back at the end of last year, Trump signed into law a bill that included one of
the biggest overhauls to the way we manage retirement planning in the US. In
particular, the Setting
Every Community Up for Retirement Enhancement
(SECURE) Act of 2019, which was enacted as part of the broader Further
Consolidated Appropriations Act (no nifty acronym
for that one!), has a number of important repercussions for any business that
administers a 401(K) (or has thought of doing one, but always felt that it
wasn’t financially feasible).
we outline several key changes and how it may impact the way that you do
business in the years ahead.
- In an effort to make 401(K) plans more attainable for small business owners, the new legislation offers businesses with up to 100 employees a tax credit equating to $250 for each non-highly compensated employee eligible for plan participation or $5,000, whichever is less. This tops the up to $500 limit small business owners were previously allowed to claim and is available for up to three years. Further, these businesses can snag an additional $500 tax credit if they add an auto-enrollment feature to any existing 401(K) plan that they offer, and that offer also stands for the next three years.
- When it comes to safe harbor 401(K) plans, the legislation eliminates the annual safe harbor notice requirement. In addition, it allows plans to add a 3% safe harbor non-elective contribution up to 30-days before the close of the plan year OR after the 30th day before the close of the year when the contribution is at least 4% and before the deadline for distributing corrective refunds.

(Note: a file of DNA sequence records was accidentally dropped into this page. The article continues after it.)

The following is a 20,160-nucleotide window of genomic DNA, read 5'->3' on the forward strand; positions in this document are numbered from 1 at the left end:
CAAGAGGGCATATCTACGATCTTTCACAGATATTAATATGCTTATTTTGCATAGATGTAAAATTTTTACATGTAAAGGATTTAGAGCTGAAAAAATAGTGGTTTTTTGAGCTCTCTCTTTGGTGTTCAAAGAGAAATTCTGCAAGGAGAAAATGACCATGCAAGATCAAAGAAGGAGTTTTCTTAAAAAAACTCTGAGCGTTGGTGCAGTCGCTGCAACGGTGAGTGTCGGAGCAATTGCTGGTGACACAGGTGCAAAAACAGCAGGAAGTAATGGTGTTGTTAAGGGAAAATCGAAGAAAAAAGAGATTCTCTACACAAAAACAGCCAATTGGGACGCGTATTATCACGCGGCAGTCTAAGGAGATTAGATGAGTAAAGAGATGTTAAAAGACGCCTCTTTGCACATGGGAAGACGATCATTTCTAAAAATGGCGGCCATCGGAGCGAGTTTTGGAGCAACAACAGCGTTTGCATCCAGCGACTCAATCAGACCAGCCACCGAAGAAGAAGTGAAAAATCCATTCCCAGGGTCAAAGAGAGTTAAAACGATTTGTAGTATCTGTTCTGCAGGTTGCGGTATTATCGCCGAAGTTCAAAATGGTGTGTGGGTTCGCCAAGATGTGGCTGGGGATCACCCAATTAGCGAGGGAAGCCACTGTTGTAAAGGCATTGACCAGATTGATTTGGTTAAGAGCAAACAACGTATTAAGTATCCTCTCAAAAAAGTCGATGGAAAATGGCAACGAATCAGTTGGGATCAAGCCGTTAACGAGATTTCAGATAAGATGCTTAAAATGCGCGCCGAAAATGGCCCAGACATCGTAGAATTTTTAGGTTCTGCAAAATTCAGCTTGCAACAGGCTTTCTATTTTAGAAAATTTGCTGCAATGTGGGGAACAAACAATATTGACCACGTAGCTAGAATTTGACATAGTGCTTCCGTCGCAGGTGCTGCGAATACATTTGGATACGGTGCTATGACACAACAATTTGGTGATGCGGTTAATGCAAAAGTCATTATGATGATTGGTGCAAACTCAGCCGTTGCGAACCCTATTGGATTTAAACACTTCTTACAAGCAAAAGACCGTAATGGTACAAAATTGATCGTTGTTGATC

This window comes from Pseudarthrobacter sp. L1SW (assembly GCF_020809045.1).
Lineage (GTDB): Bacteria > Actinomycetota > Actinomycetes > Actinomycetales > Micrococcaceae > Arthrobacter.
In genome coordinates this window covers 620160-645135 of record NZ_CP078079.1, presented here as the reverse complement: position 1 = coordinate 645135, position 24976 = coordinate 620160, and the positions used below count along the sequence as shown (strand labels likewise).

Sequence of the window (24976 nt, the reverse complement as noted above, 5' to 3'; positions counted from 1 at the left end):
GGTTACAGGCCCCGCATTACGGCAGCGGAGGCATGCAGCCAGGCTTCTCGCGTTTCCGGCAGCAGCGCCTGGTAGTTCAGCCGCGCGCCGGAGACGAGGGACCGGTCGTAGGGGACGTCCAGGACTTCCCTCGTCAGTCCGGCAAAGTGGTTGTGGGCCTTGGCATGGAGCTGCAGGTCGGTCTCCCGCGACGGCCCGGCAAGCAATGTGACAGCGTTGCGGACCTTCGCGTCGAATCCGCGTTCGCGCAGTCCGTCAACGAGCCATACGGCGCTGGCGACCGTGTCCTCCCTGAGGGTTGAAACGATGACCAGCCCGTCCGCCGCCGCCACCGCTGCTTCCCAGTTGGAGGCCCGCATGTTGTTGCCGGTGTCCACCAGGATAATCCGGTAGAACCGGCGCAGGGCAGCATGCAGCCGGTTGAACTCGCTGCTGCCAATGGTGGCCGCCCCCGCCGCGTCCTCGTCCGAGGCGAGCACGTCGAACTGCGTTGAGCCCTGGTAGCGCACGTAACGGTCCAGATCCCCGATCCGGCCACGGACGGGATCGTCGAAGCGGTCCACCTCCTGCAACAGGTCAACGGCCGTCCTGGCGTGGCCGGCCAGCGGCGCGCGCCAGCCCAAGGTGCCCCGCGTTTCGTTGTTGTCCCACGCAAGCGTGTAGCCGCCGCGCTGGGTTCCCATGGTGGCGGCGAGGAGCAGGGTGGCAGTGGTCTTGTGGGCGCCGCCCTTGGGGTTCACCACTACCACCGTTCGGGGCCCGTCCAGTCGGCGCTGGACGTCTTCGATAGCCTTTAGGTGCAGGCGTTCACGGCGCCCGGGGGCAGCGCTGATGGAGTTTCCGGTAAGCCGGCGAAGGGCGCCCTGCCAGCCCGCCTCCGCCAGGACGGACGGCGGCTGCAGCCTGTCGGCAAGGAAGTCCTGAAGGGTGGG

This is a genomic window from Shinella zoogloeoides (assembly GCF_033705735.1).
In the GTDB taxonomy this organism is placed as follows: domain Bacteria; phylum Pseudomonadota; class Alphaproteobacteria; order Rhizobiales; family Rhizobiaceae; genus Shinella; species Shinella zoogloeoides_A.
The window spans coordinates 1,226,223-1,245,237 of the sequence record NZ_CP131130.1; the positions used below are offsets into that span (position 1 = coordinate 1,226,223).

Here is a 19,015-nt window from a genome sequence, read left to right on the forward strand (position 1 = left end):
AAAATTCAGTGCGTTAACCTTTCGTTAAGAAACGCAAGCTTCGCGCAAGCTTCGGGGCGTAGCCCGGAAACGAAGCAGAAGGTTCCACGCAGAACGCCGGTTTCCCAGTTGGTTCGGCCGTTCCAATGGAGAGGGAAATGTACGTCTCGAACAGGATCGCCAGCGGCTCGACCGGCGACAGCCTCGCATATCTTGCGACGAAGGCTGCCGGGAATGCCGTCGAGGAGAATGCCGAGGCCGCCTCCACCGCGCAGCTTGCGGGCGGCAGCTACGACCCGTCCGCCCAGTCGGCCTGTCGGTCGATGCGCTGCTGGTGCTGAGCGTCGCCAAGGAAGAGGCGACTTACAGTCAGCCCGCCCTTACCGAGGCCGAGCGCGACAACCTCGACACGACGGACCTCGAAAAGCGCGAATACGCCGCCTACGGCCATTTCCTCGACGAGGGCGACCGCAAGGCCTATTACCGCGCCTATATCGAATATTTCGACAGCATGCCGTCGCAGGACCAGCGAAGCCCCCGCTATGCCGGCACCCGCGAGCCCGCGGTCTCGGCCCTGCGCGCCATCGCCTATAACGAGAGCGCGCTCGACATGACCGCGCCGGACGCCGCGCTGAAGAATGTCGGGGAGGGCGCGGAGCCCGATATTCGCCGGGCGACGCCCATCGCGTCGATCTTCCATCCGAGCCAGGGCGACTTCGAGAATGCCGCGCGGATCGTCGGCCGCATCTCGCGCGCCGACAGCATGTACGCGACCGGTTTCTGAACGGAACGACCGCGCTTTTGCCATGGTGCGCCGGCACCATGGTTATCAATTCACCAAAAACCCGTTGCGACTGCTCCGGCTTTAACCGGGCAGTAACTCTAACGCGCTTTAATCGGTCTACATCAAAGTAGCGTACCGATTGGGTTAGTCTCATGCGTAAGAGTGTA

- For Qualified Automatic Contribution Arrangement (QACA) safe harbor 401(K) plans, the default contribution limit is increased to 15% from 10% following the first year that an employee enrolls in a plan (but the first year they participate is still capped at 10%).
- In terms of distributions, the age at which plan participants must take required minimum distributions has increased from 70.5 years to 72 years but can still be postponed until the year the person leaves the company (as it previously was). Further, folks can now take penalty-free distributions up to $5,000 for expenses related to the birth or adoption of a child and can be repaid, but they’ve cut out allowing participant loans from a 401(K) to be distributed through credit cards or other similar channels.
- The law may also boost the number of employees eligible to make 401(K) contributions, with workers that log at least 500 hours of service annually for three consecutive years, versus the previous limit of 1,000 hours of service a year.
- Don’t have a 401(K) plan but think it’s time to set one up? This bill has you covered! The legislation extends the deadline for employers to establish a plan from the last day of the tax year until the due date of this year’s tax return (and that includes if you have an approved extension).
- Finally, from an administrative perspective, the legislation boosts the IRS penalty for filing a Form 5500 late from $25 to $250 per day, for a total maximum penalty of a whopping $150,000 from a previous limit of $15,000! The good news is that you can usually get these hefty penalties forgiven if you proactively seek to correct the problem using the US Department of Labor’s Delinquent Filer Voluntary Compliance Program.
extra help navigating all these changes – or worried you’re worried you’re
going to make big changes in light of the act? Not a problem! Our pros here at
Abel have done a deep dive on the legislation and are here to answer all your
questions and make sure that you’re doing the right thing for your employees
now and in the years ahead. Call us at 800-400-1968.